1YoT: Diving Nusa Lembongan

One of Inna’s lifelong dreams was to travel and scuba dive all over the world. So far, the only place we’ve dove on this trip is the still-there-but-dying Great Barrier Reef, but now its time to explore our second dive site: Nusa Lembongan.

Inna dove four times at Nusa Lembongan, and I snorkeled once (I was supposed to snorkel twice, but I got majorly sea-sick, so I sat out the second one). And while the conditions here weren’t as good as at the Great Barrier Reef (visibility was lower and the currents and swells were super-strong), there was so much sea life, and so much less of the reef was dying, Inna actually enjoyed diving here more than the Great Barrier Reef!

There was so much sea life at Nusa Lembongan, we have eleven videos to show. Most of them are short so hopefully you can check them all out. Or at least check out the ones with titles that interest you. Finally, in addition to the videos, we also have several stills of the sea life we saw. These stills are from other videos that didn’t turn out as well; there are no duplicates between the videos and the stills. This should give you an idea of how much sea life we saw.

We’ll start with this sea turtle video, captured on Inna’s first dive and one of the best clips Inna has ever taken. Inna saw five sea turtles while diving Nusa Lembongan, and lots of other sea life which we will detail below.

0:28 moray eel
1:05 unicornfish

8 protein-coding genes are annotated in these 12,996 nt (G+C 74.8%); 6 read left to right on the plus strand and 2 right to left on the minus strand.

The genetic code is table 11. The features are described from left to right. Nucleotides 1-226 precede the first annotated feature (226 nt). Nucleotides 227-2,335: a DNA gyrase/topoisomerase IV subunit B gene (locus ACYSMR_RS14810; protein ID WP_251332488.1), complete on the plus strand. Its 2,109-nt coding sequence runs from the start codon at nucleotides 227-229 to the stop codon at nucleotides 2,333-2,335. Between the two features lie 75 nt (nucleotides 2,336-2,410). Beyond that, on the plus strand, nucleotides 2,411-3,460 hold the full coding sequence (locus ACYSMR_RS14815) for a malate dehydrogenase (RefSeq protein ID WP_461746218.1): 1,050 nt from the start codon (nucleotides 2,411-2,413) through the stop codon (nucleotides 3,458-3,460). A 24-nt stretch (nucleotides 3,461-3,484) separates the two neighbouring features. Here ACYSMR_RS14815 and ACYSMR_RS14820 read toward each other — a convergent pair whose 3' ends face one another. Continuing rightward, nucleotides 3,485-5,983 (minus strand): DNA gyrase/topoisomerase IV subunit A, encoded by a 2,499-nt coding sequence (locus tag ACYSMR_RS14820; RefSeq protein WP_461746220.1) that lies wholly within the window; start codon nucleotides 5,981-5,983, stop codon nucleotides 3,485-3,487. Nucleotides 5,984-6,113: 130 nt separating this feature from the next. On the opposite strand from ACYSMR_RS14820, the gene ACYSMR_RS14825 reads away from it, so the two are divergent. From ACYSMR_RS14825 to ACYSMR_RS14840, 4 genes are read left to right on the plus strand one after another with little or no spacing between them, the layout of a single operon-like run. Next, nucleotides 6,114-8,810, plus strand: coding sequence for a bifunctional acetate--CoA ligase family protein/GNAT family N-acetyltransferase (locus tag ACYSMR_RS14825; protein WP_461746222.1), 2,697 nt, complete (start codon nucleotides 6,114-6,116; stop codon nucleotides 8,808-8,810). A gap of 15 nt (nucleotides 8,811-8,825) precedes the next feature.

1:48 unicornfish
1:51 triggerfish
1:53 tons of fish
2:23 butterflyfish
2:30 wrasse?
2:39 school of fusiliers?
3:04 Clark’s anemonefish
3:09 unicornfish
3:11 longfin bannerfish
3:22 tons more fish
3:34 reef close ups
3:47 butterflyfish
3:52 longfin bannerfish
4:19 more fish
4:26 butterflyfish
4:41 school of fusiliers?
4:56 pufferfish
5:14 butterflyfish and a school of yellow tailed fusiliers
5:24 lots of blue fish
5:29 wrasse?, triggerfish, and butterflyfish

Taken the same day as the sea turtle video above (the day I explored the mainland), the above video captures another one of the coolest sea creatures Inna saw on her dives. 

0:04 butterflyfish
0:27 tons of fish, inc triggerfish, longfin bannerfish, and others
0:35 school of fish
1:00 wrasse
1:14 reef close up

0:01 butterflyfish
0:07 triggerfish
0:11 tons of fish, inc butterflyfish, triggerfish, wrasse, fusiliers, and others
0:31 triggerfish and butterflyfish
0:43 unicornfish
0:58 anemonefish
1:11 longfin bannerfish
1:22 yellowtail something-or-other
1:24 angelfish

0:08 tons of fish
0:20 butterflyfish and unicornfish
0:45 Clark’s anemonefish
0:54 wrasse
1:01 unicornfish
1:03 butterflyfish
1:07 triggerfish
1:21 butterflyfish and titan triggerfish
1:31 ? and ?
1:40 rabbitfish? and butterflyfish
2:06 unicornfish
2:19 dancing fish

0:01 butterflyfish
0:09 tons of fish, inc wrasse, butterflyfish, and others
0:20 ?
0:28 butterflyfish
0:29 angelfish
0:30 yellow ?
0:52 nudi branch

Outside of sea turtles and moray eels, it was all about the fish. Inna saw so many fish her first dive day, she often didn’t know where to look!


I went with Inna on her second dive day, snorkeling above as she dove below. For those who’ve never been on a dive boat before (like me prior to this day), this is what they look like.

For Inna’s second day of diving, we went to Nusa Penida, a large island south of Nusa Ceningan, which itself is south of Nusa Lembongan. The boatride to Penida alone was worth the trip over here, it felt like boating Hawaii and it was incredible.

The reason we went this far: manta rays. We dove at Nusa Penida’s Manta Ray Point, where we saw several of these guys.